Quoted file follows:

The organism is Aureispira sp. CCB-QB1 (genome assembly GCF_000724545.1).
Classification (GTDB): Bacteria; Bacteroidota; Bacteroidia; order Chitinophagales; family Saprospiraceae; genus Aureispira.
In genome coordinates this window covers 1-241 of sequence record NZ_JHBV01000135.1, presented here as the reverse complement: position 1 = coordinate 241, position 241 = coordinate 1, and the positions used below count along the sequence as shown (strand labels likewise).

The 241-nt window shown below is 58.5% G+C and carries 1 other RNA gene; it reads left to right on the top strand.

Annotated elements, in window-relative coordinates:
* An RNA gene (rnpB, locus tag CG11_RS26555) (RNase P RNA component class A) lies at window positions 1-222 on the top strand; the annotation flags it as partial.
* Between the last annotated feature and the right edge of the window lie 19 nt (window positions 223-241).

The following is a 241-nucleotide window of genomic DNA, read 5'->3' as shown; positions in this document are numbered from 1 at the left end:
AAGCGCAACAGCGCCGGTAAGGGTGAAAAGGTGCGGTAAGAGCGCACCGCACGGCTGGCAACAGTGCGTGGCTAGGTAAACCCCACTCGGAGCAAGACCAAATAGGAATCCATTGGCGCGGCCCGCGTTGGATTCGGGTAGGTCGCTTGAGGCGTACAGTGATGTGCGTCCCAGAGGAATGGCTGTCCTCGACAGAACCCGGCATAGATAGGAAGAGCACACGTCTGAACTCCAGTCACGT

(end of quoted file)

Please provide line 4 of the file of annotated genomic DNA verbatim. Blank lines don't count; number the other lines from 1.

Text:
The 241-nt window shown below is 58.5% G+C and carries 1 other RNA gene; it reads left to right on the top strand.